Friday, January 20, 2012

Howarth Responds to Cornell and Other Studies Ripping His Work

Prof Howarth remains the king of media and distortion.  Just published by Climate Letters, Howarth's reponse to the avalanche of academic studies that took apart his original work claiming that gas's global warming emissions are greater than coal's has already drawn more media than did the multiple studies critiquing him.  I will add in my small way to the attention given Howarth, though this blog has postings on the Carnegie Mellon University, Worldwatch Institute, University of Maryland, National Energy Technology Laboratory, and the competing Cornell studies. Here is the link to the Howarth response:

Paid for by the Park Foundation that is financing the most aggressive anti-shale gas advocacy, Howarth's response with one big and one small exception is simply a repeat of his paper and its extreme assumptions that all head in one direction--skewing numbers to make coal look cleaner than gas.  The big exception involves an area of agreement between Professor Howarth and myself--the importance of the EPA proposed July 2011 proposed rule on air emissions. 

Howarth now says of July 11, 2011 EPA proposed rule on air emissions from gas drilling: "EPA...estimates the regulation would reduce flowback emissions from shale gas wells by up to 95%, although gas capture would only be required for wells where collector pipelines are already in place, which is often not the case when new sites are developed.  Nonetheless, this is a very important step, and if the regulation is adopted and can be adequately enforced, will reduce greatly the difference in emissions between shale gas and conventional gas in the U.S. We urge universal adoption of gas-capture policies." 

Later Howarth adds at page 11 of his response:  "Can shale-gas methane emissions be reduced? Clearly yes, and proposed EPA regulations to require capture of gas at the time of well completions are an important step."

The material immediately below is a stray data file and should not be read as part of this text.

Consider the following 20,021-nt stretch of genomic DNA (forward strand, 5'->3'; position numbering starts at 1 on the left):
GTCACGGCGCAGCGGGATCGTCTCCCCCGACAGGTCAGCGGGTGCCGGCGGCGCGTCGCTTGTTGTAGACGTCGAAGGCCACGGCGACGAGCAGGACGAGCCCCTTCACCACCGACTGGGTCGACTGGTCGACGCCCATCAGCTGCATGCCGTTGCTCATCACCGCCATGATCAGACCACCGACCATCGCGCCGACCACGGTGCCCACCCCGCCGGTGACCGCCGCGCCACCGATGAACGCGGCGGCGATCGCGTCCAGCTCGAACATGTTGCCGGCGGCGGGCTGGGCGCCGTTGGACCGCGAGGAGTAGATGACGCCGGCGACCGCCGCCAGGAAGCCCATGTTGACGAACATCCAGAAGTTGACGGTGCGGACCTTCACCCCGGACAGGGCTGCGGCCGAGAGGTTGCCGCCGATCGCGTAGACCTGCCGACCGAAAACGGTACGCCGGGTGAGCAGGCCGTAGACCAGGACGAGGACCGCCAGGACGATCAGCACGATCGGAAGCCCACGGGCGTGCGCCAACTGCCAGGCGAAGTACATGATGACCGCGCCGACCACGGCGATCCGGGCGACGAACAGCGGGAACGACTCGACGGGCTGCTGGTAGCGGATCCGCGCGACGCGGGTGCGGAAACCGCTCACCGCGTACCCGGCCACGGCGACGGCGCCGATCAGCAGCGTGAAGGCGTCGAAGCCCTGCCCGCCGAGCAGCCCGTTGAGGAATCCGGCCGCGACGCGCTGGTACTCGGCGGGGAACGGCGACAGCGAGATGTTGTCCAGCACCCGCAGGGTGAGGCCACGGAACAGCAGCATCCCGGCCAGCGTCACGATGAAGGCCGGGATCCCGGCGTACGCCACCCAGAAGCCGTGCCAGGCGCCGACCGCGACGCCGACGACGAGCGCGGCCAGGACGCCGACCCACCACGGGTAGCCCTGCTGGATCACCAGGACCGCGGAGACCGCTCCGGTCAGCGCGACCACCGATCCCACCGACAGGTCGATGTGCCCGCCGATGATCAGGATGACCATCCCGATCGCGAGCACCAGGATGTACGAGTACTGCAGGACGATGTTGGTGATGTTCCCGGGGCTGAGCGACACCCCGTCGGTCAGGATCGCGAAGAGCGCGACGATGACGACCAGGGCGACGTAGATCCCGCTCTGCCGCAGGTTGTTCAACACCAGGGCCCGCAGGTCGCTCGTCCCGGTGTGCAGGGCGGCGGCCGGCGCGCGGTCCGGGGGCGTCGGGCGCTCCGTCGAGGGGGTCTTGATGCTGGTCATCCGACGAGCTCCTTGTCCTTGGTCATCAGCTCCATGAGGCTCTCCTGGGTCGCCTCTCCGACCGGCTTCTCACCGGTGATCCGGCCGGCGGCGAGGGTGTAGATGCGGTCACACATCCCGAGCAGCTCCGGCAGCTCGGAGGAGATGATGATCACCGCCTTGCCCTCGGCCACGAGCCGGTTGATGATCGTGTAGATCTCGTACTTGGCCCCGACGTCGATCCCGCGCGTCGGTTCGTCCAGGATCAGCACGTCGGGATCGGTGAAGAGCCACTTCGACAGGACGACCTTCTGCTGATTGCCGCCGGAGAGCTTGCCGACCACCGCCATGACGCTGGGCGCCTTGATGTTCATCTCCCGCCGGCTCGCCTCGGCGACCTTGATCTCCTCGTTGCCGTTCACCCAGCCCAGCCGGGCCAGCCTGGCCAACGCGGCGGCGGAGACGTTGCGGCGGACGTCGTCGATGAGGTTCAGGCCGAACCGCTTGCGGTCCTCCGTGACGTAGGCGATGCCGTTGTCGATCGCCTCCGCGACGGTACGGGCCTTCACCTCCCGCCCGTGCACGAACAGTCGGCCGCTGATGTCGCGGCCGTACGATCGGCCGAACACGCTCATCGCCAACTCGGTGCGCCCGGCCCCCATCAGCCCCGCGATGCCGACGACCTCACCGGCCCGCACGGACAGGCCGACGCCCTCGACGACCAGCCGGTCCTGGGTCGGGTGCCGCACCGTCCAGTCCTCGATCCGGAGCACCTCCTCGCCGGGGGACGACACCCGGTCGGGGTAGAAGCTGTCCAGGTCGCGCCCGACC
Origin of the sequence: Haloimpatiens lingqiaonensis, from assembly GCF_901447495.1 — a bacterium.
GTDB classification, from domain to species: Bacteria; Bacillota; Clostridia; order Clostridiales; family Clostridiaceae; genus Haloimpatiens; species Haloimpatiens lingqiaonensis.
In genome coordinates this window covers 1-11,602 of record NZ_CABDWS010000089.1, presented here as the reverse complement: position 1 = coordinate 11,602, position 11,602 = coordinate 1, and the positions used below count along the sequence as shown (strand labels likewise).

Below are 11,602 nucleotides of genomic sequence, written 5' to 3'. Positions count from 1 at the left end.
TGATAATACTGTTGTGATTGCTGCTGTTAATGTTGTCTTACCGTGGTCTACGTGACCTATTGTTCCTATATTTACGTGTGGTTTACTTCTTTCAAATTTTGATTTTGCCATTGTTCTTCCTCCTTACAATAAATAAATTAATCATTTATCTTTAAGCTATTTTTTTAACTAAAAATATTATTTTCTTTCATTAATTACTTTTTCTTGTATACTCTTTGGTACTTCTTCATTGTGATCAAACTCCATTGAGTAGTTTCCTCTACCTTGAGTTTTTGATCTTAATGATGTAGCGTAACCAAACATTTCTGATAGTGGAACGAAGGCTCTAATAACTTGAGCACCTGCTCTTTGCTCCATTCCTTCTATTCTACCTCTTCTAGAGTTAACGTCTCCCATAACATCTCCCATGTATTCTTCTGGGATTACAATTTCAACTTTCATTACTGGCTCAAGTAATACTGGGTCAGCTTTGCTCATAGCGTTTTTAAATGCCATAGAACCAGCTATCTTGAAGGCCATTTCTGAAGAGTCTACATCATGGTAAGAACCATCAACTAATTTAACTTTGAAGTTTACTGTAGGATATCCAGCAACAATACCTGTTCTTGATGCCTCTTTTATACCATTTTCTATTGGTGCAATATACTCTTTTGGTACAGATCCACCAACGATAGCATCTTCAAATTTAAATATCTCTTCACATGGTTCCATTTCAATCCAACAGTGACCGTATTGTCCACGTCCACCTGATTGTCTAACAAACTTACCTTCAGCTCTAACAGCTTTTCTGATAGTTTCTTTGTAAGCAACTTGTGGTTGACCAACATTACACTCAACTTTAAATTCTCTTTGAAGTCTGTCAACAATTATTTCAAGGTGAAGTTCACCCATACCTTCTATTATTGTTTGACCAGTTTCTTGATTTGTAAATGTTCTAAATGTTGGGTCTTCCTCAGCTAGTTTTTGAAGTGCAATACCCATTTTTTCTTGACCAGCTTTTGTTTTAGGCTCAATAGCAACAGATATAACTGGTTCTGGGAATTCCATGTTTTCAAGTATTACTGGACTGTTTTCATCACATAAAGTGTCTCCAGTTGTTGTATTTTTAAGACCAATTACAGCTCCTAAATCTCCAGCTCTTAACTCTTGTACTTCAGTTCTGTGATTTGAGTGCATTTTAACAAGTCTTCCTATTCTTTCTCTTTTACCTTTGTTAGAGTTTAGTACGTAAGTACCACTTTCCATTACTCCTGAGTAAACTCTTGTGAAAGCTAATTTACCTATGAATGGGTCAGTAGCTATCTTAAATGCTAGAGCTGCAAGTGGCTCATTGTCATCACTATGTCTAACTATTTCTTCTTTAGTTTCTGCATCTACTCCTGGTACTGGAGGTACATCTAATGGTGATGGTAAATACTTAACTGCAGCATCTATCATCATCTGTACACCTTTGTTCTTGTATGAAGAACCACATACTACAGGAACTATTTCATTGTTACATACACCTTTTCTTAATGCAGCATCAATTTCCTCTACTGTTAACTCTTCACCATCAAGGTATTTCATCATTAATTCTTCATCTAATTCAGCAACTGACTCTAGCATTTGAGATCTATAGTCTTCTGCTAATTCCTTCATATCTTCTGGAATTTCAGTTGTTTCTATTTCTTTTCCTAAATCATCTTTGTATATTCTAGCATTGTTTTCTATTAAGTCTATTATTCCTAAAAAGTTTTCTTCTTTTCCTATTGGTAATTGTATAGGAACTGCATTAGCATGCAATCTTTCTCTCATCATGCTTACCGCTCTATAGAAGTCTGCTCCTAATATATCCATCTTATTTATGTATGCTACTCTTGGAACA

The above is an indirect way of Howarth saying that even he would concede his fugitive methane emission assumptions would no longer stand if the EPA rule is promulgated and enforced.

The only other small concession Howarth makes in his response is to concede that the assumption in his original paper that 100% of flowback gas is vented is wrong.  "Note that estimates we published in Howarth et al. (2011) for emissions at the time of well completion for shale gas could be reduced by 15%..." See discussion at page 6.  This is a small, inadequate concession.  Based on my experience in the Marcellus, Howarth's estimate that 85% of all flowback gas for a 10-day period is vented, as opposed to flared or captured, remains a huge exaggeration.

In the rest of the paper, Howarth makes no adjustments for leakage rates from shale gas to reflect the fact that the pipes and infrastructure being deployed in these new plays is of course new and very high quality, with low leakage problems.  In fact, for this reason, shale gas infrastructure almost certainly has lower leakage rates than the infrastructure serving conventional gas wells that often is decades old.

Howarth continues to reject and attack the IPCC's 100-year period for estimating the global warming potential of natural gas.  Methane comparatively quickly dissipates compared to carbon dioxide, with most of it gone within 15 years.  Consequently, were Howarth to accept the science published by the Intergovernmental Panel on Climate Change, his paper substantially collapses so he attacks the IPCC science consensus.

Howarth continues to refuse to do a full life cycle comparison of coal and gas through combustion, refusing to even deal with the fact that nearly 100% of coal is combusted in power plants.  Nobody disputes that the carbon emissions from burning coal at a power plant are vastly greater than carbon emissions using gas.  But Howarth just stops his life cycle analysis prior to combustion at the power plant, because again his paper essentially collapses if he did not.

The paper does nothing to make clear to the public and reporters that even Howarth is not arguing that gas is dirtier than coal on emissions like mercury, arsenic, lead, soot and all the pollutants that directly sicken and kill people.  The failure to do so is most unfortunate, because many people simply hear the Howarth claim that gas is dirtier than coal and do not understand that Howarth is focusing only on global warming pollution.  This is a prevalent confusion not directly sowed by Howarth, but one which he shows no interest in correcting.

Yet, to end on a hopeful note, Howarth's concession that the EPA proposed July 2011 rulemaking is a game changer is important.  For that point and that alone, I will thank Professor Howarth.

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